Psychosomatics of Swelling

Swelling is the retention of fluid in the body, excessive accumulation of fluid in tissues and subcutaneous fat. This causes organs and body parts to noticeably increase in size, reducing life quality and level. Swelling can be so severe that it impedes walking and wearing shoes or clothes. In advanced cases, the skin in the swollen area becomes inflamed and cracks, leaking fluid. Without treatment, this can lead to complications, such as infection.

Causes of Tissue Swelling

Humans are approximately 2/3 (70-80%) water. An increase in this volume by even 10% leads to swelling. This is not a disease in itself, but a symptom of other diseases and psychological problems.

In swelling, the body noticeably inflates. Pressing a finger on the swollen area leaves a mark. Usually, the skin color does not change. However, sometimes there’s a cooling and pallor of the swollen area due to expanded tissues compressing vessels, reducing blood flow to the area.

Swelling can be local or generalized. In the former, a specific body part swells due to blocked vessels or veins (e.g., blockage of the femoral vein leading to leg swelling). Generalized swelling indicates a disrupted water-salt balance in the body, which can happen due to various diseases.

Diseases That Cause Swelling

Swelling develops due to alcoholism, heart, liver, and kidney diseases, allergies, as well as salt and protein imbalance, increased capillary permeability, blocked veins and vessels, high or low blood pressure. Temporary swelling might indicate excessive salt in the diet or dietary disruptions.

Characteristics of Swelling in Different Diseases:

  • Heart diseases. Swelling occurs in the ankle, calf, or lumbar-sacral area (in bedridden patients and those with a sedentary lifestyle).
  • Kidney diseases. Swelling moves from top to bottom: eyelids, face, abdomen, lower back, genitals, legs.

Interesting fact! Women swell during PMS, which is normal and caused by natural hormonal fluctuations (rise and sharp drop in progesterone).

Swelling in Psychosomatics

From a psychosomatic perspective, swelling indicates the following:

  • Feeling of danger, threat from close and significant people (those from whom love and care are expected);
  • Inability to receive and express love, subconscious belief that ‘love is dangerous’ (due to painful past, old grievances, traumas, memories);
  • Attempts to earn love, feeling guilty about the past, dwelling on mistakes, taking on too much responsibility (trying to earn love and rectify self-blame);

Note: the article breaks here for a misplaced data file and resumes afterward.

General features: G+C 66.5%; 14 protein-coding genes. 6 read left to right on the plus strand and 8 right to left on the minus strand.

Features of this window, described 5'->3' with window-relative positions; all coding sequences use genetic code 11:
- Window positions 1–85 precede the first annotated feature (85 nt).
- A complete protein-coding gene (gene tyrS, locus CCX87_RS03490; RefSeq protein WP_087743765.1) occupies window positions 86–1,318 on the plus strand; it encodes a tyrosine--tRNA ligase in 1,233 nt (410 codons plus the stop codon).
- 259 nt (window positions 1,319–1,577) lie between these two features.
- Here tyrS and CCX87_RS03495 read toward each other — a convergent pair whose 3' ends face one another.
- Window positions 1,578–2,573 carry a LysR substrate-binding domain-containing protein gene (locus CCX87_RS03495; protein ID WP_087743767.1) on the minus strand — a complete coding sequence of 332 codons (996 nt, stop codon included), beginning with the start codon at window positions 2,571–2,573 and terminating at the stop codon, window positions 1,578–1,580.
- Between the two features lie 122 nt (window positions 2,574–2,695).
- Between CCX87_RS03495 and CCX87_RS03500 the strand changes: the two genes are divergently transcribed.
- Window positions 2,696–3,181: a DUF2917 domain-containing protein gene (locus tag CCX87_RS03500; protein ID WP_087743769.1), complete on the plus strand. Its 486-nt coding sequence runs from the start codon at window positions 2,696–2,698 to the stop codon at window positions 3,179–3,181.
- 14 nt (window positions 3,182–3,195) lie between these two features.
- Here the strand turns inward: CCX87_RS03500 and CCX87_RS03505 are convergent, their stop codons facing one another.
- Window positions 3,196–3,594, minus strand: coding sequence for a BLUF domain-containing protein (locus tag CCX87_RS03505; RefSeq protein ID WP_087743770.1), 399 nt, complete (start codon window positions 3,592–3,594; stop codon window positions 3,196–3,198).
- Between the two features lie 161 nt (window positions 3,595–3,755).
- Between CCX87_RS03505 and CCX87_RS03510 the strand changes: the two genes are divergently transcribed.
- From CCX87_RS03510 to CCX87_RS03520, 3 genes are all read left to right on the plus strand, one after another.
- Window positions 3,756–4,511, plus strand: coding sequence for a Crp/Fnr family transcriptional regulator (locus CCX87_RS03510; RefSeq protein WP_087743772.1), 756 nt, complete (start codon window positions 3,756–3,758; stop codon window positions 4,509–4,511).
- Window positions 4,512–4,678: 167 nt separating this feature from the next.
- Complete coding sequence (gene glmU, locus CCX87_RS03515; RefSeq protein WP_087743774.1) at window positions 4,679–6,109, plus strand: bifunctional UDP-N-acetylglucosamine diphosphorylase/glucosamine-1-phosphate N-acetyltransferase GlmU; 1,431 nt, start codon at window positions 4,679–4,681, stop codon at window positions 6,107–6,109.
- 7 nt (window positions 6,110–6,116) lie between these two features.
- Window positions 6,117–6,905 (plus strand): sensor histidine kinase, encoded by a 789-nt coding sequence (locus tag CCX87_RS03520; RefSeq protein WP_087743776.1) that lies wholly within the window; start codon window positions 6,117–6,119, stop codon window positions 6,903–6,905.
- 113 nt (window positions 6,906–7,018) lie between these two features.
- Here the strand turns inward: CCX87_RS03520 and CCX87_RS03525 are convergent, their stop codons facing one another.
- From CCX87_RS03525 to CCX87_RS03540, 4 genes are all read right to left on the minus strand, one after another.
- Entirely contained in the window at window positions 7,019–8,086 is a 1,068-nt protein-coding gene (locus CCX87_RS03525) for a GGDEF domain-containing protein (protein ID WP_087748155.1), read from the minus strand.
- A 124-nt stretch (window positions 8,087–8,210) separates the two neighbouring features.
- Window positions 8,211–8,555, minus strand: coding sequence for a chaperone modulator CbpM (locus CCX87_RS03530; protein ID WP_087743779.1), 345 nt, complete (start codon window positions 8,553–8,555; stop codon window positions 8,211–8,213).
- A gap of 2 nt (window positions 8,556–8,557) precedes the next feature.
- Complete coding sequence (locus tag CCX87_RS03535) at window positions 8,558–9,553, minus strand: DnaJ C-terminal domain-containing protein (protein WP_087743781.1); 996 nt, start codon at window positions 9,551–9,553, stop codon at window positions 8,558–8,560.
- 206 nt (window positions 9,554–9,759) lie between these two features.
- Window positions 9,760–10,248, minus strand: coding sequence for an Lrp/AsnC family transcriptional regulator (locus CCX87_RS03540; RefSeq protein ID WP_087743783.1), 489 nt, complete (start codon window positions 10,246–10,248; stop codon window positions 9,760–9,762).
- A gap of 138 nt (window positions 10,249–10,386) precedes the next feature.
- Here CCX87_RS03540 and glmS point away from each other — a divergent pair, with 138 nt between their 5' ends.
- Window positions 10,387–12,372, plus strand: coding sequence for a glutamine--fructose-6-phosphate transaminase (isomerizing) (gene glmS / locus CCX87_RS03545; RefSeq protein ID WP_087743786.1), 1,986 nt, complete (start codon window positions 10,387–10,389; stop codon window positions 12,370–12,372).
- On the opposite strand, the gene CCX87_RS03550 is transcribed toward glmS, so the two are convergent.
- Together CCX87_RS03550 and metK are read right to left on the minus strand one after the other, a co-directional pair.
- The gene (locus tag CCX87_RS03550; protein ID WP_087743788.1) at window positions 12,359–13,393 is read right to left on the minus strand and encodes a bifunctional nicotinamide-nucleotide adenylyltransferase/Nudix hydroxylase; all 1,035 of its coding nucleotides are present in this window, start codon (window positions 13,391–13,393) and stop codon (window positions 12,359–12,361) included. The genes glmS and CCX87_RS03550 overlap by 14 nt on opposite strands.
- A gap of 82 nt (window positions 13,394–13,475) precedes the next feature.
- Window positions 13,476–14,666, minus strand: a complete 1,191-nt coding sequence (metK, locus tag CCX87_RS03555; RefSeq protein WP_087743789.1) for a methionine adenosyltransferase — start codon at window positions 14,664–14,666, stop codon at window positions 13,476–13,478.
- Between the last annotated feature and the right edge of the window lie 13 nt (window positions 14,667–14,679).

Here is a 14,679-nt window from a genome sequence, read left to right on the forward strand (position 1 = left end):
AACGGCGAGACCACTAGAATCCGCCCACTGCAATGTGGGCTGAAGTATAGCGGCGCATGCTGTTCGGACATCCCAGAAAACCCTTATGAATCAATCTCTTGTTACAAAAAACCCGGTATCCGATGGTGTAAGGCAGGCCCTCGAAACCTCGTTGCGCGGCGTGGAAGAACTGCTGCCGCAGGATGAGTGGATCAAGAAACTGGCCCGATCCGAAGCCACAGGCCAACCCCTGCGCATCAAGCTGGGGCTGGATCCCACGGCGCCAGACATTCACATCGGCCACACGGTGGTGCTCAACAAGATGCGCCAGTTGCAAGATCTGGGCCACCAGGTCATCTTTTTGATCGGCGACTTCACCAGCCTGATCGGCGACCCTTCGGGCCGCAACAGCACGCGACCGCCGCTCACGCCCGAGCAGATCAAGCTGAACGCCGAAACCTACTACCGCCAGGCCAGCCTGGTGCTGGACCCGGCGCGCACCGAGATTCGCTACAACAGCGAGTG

• Dwelling on a painful past due to fear of change and building a new life (living with trauma is easier than letting go and changing).

Thus, psychosomatics link swelling to a habit of negative emotions. People with swelling fear positivity and love, believing that all good things will end, leading to more pain. By retaining grievances and sadness, they protect themselves from addressing and overcoming present difficulties, creating an illusion of control. Hidden emotions and character traits include anger, anxiety, self-doubt, indecisiveness, vulnerability.

Swelling of the face and legs has different psychological causes. Psychosomatics of leg swelling:

  • Legs symbolize moving forward. Swelling indicates sadness, dwelling on the past, constant sorrow.
  • Swelling of both legs indicates engagement in unloved activities.
  • Severe leg swelling shows concern about others’ opinions. Worrying about not being accepted as is.
  • Pain and swelling of the feet indicate being stuck in routine, inability to rest.

Psychosomatics of facial swelling depend on skin type:

  • Dry skin – suppressed anger and prohibition of expressing any emotions;
  • Oily skin – habit of expressing negativity in an aggressive form;
  • Normal skin – self-doubt.

Swelling of the eyes – unshed tears and sadness.

Swelling of the nose – the psyche’s response to constant humiliation, insults, criticism, suppression of individuality and self-esteem. This creates a sense of inadequacy and harbors resentment. The nose symbolizes personal dignity.

Women experience swelling during pregnancy (a sign of gestosis in the second half of pregnancy). On one hand, this can be explained by natural hormonal changes, and on the other, it may indicate internal fears, non-acceptance of the situation. Concerns may include childbirth, changes in the relationship with the husband, changes in the woman’s appearance, etc.

Allergic Swelling

Although allergy can be considered a medical cause, it also has psychosomatic underpinnings, especially Quincke’s edema due to stress. Some people are more prone to allergic swelling. Qualities making them vulnerable:

  • Anxiety;
  • Vulnerability;
  • Suspiciousness;
  • Impressionability;
  • Sensitivity to criticism;
  • Excessive self-criticism;
  • Dependence on others’ opinions;
  • Suppressed negative emotions;
  • Depressive tendencies;
  • Self-doubt;
  • Complexes;
  • Inability to refuse.

Interesting fact! Quincke’s edema does not involve skin irritation or itching. The skin reddens and inflames, and the body part significantly increases in size.